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The first true image of Cleopatra
From Elizabeth Taylor to Sophia Loren, there have been many faces of Cleopatra. But this might be the most realistic of them all.
Egyptologist Sally Ann Ashton believes the compute regenerated 3D image is the best likeness of the legendary beauty famed for her ability to beguile.
Pieced together from images on ancient artefacts, including a ring dating from Cleopatra's reign 2,000 years ago, it is the culmination of more than a year of painstaking research.
The result is a beautiful young woman of mixed ethnicity - very different to the porcelain-skinned Westernised
Dr Ashton, of Cambridge University, said the images, to be broadcast as part of a Five documentary on Cleopatra, reflect the monarch's Greek heritage as well as her Egyptian upbringing.
'She probably wasn't just completely European. You've got to remember that her family had actually lived in Egypt for 300 years by the time she came to power.'
The picture of the queen contrasts with several other less flattering portrayals. For instance, a silver coin which went on show at Newcastle University's Sefton Museum last year showed her as having a shallow forehead, pointed chin, thin lips and hooked nose. Her lover, the Roman general Mark Antony, fared little better.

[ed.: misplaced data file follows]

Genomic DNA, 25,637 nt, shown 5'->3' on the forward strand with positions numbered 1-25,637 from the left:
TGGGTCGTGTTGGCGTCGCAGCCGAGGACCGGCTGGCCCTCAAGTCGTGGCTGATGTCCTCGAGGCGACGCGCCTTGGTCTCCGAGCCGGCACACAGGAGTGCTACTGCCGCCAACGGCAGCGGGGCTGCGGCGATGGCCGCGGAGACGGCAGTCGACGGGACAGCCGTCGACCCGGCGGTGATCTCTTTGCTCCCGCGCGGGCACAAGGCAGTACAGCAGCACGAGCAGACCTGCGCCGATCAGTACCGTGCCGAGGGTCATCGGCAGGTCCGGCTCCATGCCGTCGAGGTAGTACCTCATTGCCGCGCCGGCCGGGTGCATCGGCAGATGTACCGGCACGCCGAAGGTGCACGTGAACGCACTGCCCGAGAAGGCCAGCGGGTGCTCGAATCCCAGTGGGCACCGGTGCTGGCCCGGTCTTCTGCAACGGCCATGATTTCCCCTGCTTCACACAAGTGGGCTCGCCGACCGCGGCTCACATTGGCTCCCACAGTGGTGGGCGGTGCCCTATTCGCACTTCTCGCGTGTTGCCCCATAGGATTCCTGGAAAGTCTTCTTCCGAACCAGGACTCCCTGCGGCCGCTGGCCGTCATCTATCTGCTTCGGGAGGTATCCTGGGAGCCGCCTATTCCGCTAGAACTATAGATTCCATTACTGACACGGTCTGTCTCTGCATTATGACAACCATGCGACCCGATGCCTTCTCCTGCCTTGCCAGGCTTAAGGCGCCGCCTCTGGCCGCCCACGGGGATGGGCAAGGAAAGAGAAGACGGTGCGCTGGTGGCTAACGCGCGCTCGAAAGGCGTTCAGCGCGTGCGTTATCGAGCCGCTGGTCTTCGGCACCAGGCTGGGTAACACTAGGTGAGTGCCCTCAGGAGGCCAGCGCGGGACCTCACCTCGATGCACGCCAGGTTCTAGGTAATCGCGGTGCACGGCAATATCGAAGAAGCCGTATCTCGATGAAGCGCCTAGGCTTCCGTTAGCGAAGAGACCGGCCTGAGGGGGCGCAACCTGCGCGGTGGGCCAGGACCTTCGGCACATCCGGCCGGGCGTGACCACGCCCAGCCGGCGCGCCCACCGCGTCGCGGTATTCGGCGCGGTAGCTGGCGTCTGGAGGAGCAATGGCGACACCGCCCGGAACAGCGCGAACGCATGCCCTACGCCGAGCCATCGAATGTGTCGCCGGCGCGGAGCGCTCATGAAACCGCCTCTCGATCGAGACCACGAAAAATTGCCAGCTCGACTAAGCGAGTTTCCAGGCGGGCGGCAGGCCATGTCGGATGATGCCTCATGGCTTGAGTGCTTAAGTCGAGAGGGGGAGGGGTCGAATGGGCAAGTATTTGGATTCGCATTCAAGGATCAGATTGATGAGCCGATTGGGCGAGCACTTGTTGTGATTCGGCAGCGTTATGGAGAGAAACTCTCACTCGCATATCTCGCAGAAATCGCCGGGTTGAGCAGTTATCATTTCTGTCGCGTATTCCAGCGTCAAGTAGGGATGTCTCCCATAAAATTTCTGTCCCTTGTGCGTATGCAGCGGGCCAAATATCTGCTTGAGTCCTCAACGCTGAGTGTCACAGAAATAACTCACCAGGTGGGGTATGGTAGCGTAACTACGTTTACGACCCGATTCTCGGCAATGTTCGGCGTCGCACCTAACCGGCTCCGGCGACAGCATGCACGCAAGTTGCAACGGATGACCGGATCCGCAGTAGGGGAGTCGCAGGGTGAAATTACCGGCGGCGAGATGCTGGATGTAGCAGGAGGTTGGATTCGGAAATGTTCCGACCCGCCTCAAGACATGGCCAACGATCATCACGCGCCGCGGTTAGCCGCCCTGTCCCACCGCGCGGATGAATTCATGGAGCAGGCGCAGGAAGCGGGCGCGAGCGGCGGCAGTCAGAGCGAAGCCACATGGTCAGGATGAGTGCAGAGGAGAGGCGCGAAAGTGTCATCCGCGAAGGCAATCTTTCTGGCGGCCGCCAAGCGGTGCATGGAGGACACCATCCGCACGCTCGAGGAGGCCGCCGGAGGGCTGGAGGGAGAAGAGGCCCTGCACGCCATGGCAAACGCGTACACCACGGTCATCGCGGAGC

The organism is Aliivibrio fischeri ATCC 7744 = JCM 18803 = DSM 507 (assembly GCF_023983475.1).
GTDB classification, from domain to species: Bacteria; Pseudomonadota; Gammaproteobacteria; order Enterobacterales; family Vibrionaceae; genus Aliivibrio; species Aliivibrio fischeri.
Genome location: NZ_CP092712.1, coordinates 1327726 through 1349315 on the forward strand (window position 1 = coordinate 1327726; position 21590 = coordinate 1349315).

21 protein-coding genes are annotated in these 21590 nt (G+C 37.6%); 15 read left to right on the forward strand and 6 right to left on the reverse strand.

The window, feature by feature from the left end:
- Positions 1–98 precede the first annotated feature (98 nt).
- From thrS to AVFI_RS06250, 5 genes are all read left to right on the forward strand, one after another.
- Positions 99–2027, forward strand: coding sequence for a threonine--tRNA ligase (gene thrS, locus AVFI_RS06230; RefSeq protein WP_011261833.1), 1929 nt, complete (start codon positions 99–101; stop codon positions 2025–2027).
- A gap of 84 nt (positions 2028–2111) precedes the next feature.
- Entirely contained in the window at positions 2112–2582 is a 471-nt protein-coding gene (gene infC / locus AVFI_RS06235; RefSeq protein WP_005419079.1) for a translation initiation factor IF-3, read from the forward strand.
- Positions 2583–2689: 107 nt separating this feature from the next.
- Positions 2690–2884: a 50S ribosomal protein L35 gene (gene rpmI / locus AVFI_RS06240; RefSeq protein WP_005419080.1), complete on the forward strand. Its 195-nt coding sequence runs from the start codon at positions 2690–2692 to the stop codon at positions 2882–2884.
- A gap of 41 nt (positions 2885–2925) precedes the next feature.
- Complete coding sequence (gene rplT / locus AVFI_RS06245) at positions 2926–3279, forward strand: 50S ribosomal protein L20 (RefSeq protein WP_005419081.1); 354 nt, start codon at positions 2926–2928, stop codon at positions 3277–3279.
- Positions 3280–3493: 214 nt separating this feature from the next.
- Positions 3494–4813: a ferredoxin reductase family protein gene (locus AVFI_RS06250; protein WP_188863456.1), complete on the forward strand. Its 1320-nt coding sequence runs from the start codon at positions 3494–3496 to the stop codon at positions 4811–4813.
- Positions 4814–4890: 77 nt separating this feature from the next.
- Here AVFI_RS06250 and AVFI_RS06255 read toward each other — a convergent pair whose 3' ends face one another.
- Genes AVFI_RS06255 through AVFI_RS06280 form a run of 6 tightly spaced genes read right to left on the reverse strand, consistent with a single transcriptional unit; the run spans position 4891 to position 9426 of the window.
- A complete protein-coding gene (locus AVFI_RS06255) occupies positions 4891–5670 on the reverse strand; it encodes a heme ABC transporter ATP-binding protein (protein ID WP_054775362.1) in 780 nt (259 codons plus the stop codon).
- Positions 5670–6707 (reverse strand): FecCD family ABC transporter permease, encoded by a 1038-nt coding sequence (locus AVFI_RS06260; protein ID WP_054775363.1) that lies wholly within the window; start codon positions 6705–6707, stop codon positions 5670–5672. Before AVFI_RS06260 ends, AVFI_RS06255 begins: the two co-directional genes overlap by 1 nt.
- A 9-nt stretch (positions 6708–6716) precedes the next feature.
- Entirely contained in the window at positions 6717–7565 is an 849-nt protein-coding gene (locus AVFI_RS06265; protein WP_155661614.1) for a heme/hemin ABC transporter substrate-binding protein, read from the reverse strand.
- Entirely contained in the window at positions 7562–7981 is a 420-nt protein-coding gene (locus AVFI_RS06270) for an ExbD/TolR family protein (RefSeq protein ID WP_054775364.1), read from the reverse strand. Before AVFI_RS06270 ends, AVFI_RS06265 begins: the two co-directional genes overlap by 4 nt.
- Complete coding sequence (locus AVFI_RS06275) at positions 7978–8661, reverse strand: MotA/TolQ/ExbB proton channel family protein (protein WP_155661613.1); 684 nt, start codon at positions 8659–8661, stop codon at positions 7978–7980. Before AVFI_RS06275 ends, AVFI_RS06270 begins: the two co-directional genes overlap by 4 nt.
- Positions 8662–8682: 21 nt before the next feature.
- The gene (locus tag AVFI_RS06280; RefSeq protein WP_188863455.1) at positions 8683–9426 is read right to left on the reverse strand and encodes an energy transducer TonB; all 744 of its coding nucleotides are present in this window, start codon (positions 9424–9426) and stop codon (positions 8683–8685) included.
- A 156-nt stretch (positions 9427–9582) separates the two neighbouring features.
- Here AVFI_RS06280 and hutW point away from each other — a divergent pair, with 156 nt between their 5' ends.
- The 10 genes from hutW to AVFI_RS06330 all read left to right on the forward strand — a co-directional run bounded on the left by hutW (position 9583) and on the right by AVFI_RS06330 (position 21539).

The reverse side shows him to have bulging eyes and a thick neck. The queen's appearance has long been the subject of debate among academics. While Shakespeare's Antony and Cleopatra made reference to her youthful looks and 'infinite-variety', many believe she was short and frumpy with bad teeth.
A statue of Cleopatra exhibited at the British Museum in 2001 portrayed her as plain, no more than 5ft tall and rather plump.
Born in Alexandra in 69BC, into a Macedonian Greek dynasty which had ruled Egypt for three centuries, Cleopatra acceded to the throne at 17. Three years later she seduced Julius Caesar, bearing him a son, Caesarion.
After Caesar was assassinated she courted Mark Antony before committing suicide on his death. Legend has it that she put an asp, a venomous serpent, to her breast.
Originally Posted @ Archaeology News
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